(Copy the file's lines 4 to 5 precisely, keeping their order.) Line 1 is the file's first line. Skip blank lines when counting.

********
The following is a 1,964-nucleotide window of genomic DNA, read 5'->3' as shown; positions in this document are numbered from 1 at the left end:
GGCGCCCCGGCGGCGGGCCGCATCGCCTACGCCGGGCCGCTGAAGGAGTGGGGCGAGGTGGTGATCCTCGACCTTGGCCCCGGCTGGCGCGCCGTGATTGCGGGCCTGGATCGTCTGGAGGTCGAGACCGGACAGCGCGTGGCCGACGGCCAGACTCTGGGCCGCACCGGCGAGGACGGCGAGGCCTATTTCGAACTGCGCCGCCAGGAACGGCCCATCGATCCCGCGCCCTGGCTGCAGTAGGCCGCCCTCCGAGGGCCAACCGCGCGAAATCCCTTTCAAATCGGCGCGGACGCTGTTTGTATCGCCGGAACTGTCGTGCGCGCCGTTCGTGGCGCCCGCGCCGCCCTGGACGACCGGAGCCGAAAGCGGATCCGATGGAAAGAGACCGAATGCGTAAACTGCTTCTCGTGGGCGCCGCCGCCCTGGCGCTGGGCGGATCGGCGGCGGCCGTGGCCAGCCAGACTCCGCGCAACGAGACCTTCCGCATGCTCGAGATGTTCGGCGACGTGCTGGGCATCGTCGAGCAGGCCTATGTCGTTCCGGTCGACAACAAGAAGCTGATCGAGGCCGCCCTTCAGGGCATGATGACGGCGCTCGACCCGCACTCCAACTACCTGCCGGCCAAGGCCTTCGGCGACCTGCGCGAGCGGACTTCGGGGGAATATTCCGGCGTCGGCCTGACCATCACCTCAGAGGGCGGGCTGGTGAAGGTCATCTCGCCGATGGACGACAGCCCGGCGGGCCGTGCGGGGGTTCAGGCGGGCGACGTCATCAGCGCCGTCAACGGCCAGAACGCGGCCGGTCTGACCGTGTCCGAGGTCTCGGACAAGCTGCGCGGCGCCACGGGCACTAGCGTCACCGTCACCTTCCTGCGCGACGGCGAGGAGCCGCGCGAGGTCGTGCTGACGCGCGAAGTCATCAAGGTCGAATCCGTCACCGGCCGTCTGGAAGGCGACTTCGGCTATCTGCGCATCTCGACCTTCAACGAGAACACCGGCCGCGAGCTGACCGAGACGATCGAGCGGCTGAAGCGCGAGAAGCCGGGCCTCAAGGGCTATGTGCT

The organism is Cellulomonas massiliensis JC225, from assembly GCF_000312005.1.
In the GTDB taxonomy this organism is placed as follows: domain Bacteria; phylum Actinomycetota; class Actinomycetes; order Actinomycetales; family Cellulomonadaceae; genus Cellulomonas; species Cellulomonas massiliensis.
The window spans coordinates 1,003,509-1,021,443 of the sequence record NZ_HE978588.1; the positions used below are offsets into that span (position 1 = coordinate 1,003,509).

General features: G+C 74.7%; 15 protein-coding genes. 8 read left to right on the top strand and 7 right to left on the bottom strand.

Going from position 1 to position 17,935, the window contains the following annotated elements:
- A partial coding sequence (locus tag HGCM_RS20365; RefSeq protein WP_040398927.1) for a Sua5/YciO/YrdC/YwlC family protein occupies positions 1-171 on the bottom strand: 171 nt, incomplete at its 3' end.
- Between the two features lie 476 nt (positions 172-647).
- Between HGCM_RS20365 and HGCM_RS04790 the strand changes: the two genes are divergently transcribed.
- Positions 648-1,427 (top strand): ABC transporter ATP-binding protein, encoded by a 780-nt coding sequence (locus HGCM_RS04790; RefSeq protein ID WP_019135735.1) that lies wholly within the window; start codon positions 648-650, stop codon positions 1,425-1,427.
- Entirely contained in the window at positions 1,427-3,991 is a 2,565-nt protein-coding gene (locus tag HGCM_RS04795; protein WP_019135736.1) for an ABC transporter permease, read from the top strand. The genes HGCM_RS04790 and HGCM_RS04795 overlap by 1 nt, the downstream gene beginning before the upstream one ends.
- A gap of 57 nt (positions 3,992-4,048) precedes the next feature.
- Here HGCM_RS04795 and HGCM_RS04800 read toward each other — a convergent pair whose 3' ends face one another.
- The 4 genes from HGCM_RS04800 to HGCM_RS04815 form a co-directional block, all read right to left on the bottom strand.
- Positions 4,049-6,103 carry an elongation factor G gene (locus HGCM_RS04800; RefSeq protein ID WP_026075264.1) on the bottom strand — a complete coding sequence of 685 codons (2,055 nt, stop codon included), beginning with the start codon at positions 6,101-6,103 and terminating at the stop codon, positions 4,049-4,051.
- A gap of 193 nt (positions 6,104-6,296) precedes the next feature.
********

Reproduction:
In the GTDB taxonomy this organism is placed as follows: domain Bacteria; phylum Actinomycetota; class Actinomycetes; order Actinomycetales; family Cellulomonadaceae; genus Cellulomonas; species Cellulomonas massiliensis.
The window spans coordinates 1,003,509-1,021,443 of the sequence record NZ_HE978588.1; the positions used below are offsets into that span (position 1 = coordinate 1,003,509).